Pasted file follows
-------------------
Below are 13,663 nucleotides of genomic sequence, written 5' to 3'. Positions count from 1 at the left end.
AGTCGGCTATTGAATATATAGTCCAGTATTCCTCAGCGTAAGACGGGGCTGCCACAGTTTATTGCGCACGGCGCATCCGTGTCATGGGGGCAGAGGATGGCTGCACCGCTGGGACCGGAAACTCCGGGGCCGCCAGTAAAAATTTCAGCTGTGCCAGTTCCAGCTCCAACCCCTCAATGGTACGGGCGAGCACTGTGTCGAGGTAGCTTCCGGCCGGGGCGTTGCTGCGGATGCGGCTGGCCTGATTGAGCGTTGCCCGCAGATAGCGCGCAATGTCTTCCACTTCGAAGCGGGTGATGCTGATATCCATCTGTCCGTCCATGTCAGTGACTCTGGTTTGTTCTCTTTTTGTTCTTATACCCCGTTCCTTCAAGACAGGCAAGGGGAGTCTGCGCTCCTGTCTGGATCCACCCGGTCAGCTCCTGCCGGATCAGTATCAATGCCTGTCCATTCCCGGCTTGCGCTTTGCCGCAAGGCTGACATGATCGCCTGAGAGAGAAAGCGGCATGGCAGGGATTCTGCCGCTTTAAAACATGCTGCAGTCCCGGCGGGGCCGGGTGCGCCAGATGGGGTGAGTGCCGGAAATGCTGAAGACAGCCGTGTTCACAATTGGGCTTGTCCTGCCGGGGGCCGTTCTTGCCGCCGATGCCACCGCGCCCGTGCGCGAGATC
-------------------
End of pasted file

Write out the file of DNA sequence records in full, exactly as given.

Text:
Below are 13,663 nucleotides of genomic sequence, written 5' to 3'. Positions count from 1 at the left end.
AGTCGGCTATTGAATATATAGTCCAGTATTCCTCAGCGTAAGACGGGGCTGCCACAGTTTATTGCGCACGGCGCATCCGTGTCATGGGGGCAGAGGATGGCTGCACCGCTGGGACCGGAAACTCCGGGGCCGCCAGTAAAAATTTCAGCTGTGCCAGTTCCAGCTCCAACCCCTCAATGGTACGGGCGAGCACTGTGTCGAGGTAGCTTCCGGCCGGGGCGTTGCTGCGGATGCGGCTGGCCTGATTGAGCGTTGCCCGCAGATAGCGCGCAATGTCTTCCACTTCGAAGCGGGTGATGCTGATATCCATCTGTCCGTCCATGTCAGTGACTCTGGTTTGTTCTCTTTTTGTTCTTATACCCCGTTCCTTCAAGACAGGCAAGGGGAGTCTGCGCTCCTGTCTGGATCCACCCGGTCAGCTCCTGCCGGATCAGTATCAATGCCTGTCCATTCCCGGCTTGCGCTTTGCCGCAAGGCTGACATGATCGCCTGAGAGAGAAAGCGGCATGGCAGGGATTCTGCCGCTTTAAAACATGCTGCAGTCCCGGCGGGGCCGGGTGCGCCAGATGGGGTGAGTGCCGGAAATGCTGAAGACAGCCGTGTTCACAATTGGGCTTGTCCTGCCGGGGGCCGTTCTTGCCGCCGATGCCACCGCGCCCGTGCGCGAGATC